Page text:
Dr Julia Gorelik, corresponding author of the study from the National Heart and Lung Institute at Imperial College London, said: "Our new technique means we can get a real insight into how individual cells are disrupted by heart failure. Using our new nanoscale live-cell microscopy we can scan the surface of heart muscle cells to much greater accuracy than has been possible before and to see tiny structures that affect how the cells function.

"Through understanding what's happening on this tiny scale, we can ultimately build up a really detailed picture of what's happening to the heart during heart failure and long term, this should help us to tackle the disease. The main question for our future research will be to understand whether drugs can prevent the beta2-AR from moving in the cell and how this might help us to fight heart failure," added Dr Gorelik.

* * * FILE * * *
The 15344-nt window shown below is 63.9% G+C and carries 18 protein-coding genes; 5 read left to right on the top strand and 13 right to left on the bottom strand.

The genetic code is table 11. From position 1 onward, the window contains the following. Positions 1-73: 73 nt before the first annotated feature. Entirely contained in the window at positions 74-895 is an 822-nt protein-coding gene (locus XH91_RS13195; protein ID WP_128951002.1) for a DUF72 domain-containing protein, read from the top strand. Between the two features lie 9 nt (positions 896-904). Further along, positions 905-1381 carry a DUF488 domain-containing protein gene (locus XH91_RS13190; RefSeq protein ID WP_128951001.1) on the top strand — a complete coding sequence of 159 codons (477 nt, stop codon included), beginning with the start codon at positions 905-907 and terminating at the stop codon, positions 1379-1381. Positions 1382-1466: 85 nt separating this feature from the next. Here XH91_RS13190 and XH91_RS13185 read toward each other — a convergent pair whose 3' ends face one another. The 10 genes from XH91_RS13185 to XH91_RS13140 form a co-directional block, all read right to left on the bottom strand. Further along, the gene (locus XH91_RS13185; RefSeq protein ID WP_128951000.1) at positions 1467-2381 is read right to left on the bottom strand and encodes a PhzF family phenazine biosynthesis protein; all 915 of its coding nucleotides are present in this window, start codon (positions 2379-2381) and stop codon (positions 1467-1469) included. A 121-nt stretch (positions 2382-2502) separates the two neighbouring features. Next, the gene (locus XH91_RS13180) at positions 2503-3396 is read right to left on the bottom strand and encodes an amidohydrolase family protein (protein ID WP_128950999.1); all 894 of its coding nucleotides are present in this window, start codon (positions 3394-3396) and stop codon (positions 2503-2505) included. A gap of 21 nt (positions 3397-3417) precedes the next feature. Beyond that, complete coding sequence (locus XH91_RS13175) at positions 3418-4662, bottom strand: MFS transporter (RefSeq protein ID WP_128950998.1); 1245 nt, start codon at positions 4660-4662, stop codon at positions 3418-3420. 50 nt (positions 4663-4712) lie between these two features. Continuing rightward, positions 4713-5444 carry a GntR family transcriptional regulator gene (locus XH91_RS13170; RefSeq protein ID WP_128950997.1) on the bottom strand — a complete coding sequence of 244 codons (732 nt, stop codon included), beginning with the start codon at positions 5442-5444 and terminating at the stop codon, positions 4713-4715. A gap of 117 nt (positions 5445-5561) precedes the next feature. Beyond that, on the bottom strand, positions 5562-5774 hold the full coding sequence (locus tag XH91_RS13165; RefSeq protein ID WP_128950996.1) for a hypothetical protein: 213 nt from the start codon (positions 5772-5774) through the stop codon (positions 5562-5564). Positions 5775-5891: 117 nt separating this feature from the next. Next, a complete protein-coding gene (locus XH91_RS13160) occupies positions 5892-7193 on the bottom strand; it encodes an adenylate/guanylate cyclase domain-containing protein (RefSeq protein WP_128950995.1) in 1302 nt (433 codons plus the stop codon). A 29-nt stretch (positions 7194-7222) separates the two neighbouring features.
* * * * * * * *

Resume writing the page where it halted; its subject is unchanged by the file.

For the study, the researchers looked at single living cardiac muscle cells in a culture dish, taken from healthy or failing rat hearts. They stimulated the beta1AR and beta2AR receptors using drugs applied via nanopipette inside the t-tubules on the heart muscle cell.

####

About Imperial College London
Consistently rated amongst the world's best universities, Imperial College London is a science-based institution with a reputation for excellence in teaching and research that attracts 14,000 students and 6,000 staff of the highest international quality. Innovative research at the College explores the interface between science, medicine, engineering and business, delivering practical solutions that improve quality of life and the environment - underpinned by a dynamic enterprise culture.